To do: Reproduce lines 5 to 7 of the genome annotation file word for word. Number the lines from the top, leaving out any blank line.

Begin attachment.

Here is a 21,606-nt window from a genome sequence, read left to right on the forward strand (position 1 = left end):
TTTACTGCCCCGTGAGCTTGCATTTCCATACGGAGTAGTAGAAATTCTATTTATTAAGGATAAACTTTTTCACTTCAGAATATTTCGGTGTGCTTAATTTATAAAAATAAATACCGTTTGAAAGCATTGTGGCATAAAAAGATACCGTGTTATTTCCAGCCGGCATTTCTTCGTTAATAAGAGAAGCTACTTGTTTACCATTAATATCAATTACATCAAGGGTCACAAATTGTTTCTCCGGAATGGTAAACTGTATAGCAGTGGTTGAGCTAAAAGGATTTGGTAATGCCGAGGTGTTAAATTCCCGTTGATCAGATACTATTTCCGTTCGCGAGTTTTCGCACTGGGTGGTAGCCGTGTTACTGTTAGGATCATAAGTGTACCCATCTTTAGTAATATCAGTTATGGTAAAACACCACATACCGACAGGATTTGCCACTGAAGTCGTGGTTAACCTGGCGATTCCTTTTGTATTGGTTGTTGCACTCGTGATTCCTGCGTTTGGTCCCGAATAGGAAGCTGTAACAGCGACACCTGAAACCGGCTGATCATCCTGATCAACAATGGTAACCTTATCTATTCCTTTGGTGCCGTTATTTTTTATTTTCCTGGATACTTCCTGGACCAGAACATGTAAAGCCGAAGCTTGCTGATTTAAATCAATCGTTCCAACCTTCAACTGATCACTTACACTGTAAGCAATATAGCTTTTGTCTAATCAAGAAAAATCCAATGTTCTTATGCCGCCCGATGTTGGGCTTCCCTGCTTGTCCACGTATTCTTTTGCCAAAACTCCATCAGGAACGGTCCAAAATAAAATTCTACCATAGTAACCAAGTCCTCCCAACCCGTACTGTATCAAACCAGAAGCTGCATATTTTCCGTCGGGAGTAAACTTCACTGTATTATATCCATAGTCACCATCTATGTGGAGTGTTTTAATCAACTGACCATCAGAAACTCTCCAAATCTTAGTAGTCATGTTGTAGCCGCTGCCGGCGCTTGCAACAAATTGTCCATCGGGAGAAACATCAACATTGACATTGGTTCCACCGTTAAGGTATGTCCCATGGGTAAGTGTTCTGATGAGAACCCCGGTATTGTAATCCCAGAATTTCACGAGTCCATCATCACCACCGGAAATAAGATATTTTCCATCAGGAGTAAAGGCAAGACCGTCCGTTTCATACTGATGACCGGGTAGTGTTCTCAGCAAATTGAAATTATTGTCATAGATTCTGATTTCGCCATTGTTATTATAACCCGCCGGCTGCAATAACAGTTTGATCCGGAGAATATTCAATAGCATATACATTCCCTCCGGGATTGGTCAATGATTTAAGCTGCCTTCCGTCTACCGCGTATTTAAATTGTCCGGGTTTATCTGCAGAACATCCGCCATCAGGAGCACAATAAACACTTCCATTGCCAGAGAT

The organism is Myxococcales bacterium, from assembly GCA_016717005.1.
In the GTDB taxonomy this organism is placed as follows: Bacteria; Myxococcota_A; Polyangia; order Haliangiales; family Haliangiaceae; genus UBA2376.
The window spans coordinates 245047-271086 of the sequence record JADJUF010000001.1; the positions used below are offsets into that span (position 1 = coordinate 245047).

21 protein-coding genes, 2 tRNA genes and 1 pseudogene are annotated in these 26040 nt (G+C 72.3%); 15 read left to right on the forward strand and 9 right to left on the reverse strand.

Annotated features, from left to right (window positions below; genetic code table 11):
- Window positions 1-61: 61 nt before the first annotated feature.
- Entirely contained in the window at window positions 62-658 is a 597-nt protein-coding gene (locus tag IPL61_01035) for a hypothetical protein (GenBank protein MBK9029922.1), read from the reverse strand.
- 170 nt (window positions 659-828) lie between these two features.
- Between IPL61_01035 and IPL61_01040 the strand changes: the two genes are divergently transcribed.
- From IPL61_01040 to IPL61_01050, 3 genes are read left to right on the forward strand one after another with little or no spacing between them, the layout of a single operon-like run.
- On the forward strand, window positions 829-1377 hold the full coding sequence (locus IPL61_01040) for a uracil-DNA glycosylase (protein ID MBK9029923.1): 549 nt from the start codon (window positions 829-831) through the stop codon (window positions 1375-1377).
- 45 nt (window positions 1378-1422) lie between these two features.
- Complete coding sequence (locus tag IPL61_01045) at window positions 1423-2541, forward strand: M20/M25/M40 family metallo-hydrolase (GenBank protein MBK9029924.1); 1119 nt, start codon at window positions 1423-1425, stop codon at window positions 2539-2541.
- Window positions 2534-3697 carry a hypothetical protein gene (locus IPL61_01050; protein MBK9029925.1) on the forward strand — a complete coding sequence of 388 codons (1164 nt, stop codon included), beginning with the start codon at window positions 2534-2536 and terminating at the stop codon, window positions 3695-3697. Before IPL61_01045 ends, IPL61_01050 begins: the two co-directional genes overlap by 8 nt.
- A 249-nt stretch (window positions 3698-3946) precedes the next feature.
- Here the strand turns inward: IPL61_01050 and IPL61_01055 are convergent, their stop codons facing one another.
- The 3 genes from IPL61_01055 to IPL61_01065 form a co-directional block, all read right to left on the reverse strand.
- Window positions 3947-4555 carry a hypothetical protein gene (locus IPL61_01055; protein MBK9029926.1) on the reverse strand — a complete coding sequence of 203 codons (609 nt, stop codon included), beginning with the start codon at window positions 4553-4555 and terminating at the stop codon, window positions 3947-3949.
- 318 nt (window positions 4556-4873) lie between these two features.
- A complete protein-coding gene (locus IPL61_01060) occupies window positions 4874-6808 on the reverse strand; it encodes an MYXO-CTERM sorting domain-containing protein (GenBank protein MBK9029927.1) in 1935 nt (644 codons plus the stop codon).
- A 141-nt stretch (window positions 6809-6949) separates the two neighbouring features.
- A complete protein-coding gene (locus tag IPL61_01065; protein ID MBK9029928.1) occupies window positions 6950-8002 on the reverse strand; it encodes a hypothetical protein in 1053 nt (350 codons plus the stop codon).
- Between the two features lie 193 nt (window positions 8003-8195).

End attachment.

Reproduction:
The window spans coordinates 245047-271086 of the sequence record JADJUF010000001.1; the positions used below are offsets into that span (position 1 = coordinate 245047).

21 protein-coding genes, 2 tRNA genes and 1 pseudogene are annotated in these 26040 nt (G+C 72.3%); 15 read left to right on the forward strand and 9 right to left on the reverse strand.

Annotated features, from left to right (window positions below; genetic code table 11):